Review: Silver Linings Playbook
BY MICHAEL SMITH World Scene Writer
Tuesday, December 25, 2012
12/25/12 at 4:40 AM
This is how smart Jennifer Lawrence is at her job: She realizes that the troubled young woman she plays in "Silver Linings Playbook" is a great role. It's a supporting role in the novel upon which the movie is based.
Her plan? To so fiercely bring this character to life that the filmmaker is forced to make the part larger and put her front and center. Thankfully, writer-director David O. Russell is smart enough to know that more Lawrence makes any movie better.
This is how talented Lawrence is: The move may result in her winning an Academy Award for best actress in a leading role, and the movie is not even about her character. Lawrence is not, by my estimation, in the first 25 minutes of "Silver Linings Playbook."
But the 22-year-old, whose gritty determination gained an Oscar nomination for "Winter's Bone," and who earlier this year became a box-office power as the lead in "The Hunger Games," shows that her talent knows no bounds.
The proof of her powers? In "Silver Linings Playbook," she has also mastered subtle comedy, moments of emotional instability and dance moves. She is a triple-threat.
SILVER LININGS PLAYBOOK
Bradley Cooper, Jennifer Lawrence, Robert
De Niro, Jacki Weaver, Chris Tucker
2 hours, 2 minutes
R (language and some sexual content/
(on a scale of zero to four stars)
Let's talk about Bradley Cooper, too. The star of "The Hangover" comedies shows that he has more acting chops than we've given him credit for previously.
Such skills are necessary if you're the star of a mental-illness comedy and you're not going to offend audiences.
Cooper plays Pat Solitano, a rabid Philadelphia Eagles fan like the rest of his close-knit family of colorful characters. If you've seen Russell's 2011 award-winner "The Fighter," you would know that Pat's family could be the next-door neighbors of the riotous family to which Mark Wahlberg's character belongs in that movie.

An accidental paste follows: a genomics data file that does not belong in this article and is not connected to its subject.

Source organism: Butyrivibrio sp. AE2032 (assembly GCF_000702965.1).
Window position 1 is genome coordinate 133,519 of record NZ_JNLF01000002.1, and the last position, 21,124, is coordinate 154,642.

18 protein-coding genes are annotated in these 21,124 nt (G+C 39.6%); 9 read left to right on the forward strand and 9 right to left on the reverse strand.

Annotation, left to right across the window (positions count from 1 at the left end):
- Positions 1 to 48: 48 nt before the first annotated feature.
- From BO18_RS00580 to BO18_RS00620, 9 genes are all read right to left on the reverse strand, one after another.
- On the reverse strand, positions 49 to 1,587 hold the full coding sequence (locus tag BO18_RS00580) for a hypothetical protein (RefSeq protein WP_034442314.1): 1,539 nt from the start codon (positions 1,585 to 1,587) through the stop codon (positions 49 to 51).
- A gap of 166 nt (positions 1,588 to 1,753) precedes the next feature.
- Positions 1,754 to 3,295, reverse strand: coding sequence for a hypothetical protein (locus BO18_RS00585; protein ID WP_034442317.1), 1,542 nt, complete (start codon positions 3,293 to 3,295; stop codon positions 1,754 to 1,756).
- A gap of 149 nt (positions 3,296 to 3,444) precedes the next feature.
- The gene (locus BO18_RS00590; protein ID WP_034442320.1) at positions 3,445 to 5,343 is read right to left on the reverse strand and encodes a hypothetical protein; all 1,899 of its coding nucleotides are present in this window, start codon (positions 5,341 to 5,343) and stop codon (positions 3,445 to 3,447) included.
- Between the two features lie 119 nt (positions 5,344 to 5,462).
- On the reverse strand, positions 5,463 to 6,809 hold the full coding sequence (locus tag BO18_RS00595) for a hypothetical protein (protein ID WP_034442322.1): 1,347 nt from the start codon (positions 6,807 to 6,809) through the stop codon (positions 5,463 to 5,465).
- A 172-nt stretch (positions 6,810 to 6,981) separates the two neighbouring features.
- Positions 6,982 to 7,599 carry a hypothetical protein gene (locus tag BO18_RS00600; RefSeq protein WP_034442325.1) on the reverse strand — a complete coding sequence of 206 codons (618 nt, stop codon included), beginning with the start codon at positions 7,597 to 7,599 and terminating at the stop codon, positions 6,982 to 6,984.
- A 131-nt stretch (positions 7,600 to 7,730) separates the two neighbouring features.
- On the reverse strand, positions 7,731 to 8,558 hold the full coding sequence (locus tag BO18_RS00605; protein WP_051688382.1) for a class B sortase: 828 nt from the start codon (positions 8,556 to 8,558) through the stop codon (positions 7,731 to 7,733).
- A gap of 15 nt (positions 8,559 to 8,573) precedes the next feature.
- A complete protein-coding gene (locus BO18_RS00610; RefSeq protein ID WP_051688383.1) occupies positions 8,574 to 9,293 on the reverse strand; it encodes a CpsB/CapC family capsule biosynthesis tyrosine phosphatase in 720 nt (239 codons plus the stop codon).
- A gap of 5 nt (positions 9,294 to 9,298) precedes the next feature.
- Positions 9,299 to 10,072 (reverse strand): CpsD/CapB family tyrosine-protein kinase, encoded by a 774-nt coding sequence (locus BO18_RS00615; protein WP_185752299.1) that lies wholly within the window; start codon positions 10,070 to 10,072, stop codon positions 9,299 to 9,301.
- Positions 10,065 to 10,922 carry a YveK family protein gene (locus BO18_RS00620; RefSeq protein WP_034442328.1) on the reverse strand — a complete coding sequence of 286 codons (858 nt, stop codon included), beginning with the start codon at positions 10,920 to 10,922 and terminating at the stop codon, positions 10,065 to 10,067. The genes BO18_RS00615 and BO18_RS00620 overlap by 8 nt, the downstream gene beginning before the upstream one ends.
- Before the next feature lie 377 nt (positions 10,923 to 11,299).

Pat's dad (Robert De Niro back in fine comedic form) is kooky-level superstitious about Eagles football as well as his new bookmaking operation. There is serious comedy to be mined out of the idea that fan is short for fanatic, and that people's obsessions with sports are not necessarily healthy from a mental health point of view.
From this standpoint, Pat has serious issues.
Pat is bipolar with mood swings created by stress. Eight months previously, before he was diagnosed, Pat beat a man so severely after finding him with his wife that he earned a lengthy stay at a mental-health facility instead of a prison.
Cooper plays Pat in a divisive manner that finds this damaged soul talking too fast, saying inappropriate things constantly (which are always hilarious) and prepared to explode.
Especially if - in public or private - he hears the strains of Stevie Wonder's "My Cherie Amour," which triggers bad memories and causes bad Pat to emerge.
He alternates between being a man of peace ("I'm remaking myself," he says excitedly to people who are not reassured by this statement) and being a rage machine (there's that song again). The audience can only wonder if his condition will improve or worsen once he meets Lawrence's character, Tiffany, who has her own emotional issues dealing with the death of her husband.
There are so many laughs in the movie (Pat on his first meeting Tiffany: "You look nice tonight. How did your husband die?") that you might not expect. Russell makes a first-class comedy out of a mental illness movie, deftly adapting Matthew Quick's excellent novel.
How? He never takes these people's issues as anything less than totally serious. "Silver Linings Playbook" is a comedy that deals more honestly with mental illness than most dramas.
"Silver Linings Playbook" does so many things right that I give it some slack. I can hardly think of a recent movie that deviated more from its source material. So many of the supporting characters kind of pop in and out, as opposed to being fleshed-out characterizations. The final act's use of a wager by Pat's dad turns into a goofy move with no basis in reality.
But here's how good Lawrence and Cooper are together: Despite the presence of these young actors ensuring that a Hollywood ending is inevitable, when the performances are this good, you don't let a few flaws drive you crazy.
Original Print Headline: 'Silver Linings Playbook' is seriously funny
Michael Smith 918-581-8479
Jennifer Lawrence and Bradley Cooper star in "Silver Linings Playbook." Courtesy